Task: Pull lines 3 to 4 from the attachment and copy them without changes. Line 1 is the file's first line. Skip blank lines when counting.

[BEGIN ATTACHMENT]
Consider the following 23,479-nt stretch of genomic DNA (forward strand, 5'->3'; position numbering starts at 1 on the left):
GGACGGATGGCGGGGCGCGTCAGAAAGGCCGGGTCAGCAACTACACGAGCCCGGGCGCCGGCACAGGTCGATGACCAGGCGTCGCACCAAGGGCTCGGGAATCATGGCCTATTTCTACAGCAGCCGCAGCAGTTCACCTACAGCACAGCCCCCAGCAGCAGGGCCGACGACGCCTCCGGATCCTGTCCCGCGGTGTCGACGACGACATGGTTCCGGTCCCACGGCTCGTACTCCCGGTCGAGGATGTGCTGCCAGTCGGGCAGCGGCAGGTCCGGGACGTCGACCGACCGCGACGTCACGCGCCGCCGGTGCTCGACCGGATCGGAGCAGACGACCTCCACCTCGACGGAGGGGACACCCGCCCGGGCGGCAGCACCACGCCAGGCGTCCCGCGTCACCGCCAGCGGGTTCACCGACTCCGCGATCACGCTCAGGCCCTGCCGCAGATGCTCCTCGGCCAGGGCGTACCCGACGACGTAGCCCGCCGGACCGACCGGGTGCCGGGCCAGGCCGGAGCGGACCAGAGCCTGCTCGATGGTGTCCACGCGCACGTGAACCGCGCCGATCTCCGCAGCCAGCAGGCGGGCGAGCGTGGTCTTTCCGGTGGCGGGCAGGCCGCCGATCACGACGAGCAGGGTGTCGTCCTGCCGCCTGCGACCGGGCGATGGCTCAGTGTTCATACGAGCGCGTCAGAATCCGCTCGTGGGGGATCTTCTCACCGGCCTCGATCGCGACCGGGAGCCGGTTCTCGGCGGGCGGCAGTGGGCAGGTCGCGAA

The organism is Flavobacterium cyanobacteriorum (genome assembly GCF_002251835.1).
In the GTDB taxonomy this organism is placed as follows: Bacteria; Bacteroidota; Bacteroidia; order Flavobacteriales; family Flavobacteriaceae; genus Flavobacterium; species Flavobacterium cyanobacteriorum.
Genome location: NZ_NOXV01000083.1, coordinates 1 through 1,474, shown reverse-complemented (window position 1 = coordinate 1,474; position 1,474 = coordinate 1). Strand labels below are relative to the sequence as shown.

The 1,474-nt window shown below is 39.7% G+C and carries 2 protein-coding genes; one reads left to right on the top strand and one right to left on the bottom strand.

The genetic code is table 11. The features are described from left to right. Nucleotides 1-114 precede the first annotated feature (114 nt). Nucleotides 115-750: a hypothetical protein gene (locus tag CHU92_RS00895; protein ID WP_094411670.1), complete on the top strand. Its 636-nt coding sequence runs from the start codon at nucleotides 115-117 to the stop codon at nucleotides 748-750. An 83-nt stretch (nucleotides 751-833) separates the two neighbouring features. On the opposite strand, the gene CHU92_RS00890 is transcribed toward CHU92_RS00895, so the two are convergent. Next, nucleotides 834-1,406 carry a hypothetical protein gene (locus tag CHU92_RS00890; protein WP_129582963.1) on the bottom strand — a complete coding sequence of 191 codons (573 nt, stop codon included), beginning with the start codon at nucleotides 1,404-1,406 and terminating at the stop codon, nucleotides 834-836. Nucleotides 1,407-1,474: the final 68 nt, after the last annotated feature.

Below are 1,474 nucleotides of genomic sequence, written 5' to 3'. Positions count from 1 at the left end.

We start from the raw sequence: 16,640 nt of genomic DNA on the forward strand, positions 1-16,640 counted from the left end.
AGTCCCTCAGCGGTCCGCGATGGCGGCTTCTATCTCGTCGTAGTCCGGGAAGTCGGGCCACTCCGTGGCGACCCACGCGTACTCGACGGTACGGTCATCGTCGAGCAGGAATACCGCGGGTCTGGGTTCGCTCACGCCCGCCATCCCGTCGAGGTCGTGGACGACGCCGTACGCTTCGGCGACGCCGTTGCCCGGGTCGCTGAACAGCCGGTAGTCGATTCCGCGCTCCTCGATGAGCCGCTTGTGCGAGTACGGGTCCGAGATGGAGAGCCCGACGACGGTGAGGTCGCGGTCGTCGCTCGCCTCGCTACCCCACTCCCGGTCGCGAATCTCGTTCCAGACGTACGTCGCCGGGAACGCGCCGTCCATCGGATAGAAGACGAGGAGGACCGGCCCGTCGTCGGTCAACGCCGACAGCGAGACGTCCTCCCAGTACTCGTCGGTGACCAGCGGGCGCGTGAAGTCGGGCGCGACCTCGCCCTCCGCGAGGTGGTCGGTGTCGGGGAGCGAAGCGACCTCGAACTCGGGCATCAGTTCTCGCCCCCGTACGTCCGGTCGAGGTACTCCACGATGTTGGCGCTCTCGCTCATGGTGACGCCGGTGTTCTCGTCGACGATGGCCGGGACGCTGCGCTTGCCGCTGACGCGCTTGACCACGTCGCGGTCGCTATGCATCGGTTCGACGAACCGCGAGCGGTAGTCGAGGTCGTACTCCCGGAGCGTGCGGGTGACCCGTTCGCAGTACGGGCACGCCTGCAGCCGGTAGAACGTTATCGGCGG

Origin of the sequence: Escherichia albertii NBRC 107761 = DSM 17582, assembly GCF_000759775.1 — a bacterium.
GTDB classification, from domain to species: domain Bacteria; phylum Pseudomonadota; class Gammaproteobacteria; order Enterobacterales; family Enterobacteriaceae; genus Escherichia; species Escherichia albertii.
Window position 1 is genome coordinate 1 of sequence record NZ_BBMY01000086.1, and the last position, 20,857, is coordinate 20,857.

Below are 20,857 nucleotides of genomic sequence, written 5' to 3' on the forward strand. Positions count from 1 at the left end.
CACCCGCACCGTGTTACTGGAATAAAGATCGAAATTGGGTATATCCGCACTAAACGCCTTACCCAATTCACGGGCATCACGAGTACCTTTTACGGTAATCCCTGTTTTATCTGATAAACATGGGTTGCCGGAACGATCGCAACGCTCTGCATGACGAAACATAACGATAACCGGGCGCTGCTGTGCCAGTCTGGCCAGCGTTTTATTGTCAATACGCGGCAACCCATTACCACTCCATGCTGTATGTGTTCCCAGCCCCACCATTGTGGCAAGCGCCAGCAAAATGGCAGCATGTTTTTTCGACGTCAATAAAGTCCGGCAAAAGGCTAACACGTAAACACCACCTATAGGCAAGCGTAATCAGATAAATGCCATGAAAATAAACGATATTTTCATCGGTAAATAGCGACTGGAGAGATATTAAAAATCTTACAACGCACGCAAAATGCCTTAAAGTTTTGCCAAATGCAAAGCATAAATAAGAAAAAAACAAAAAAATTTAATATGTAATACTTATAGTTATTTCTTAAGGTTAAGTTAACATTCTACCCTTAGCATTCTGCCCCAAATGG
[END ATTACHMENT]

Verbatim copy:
The organism is Flavobacterium cyanobacteriorum (genome assembly GCF_002251835.1).
In the GTDB taxonomy this organism is placed as follows: Bacteria; Bacteroidota; Bacteroidia; order Flavobacteriales; family Flavobacteriaceae; genus Flavobacterium; species Flavobacterium cyanobacteriorum.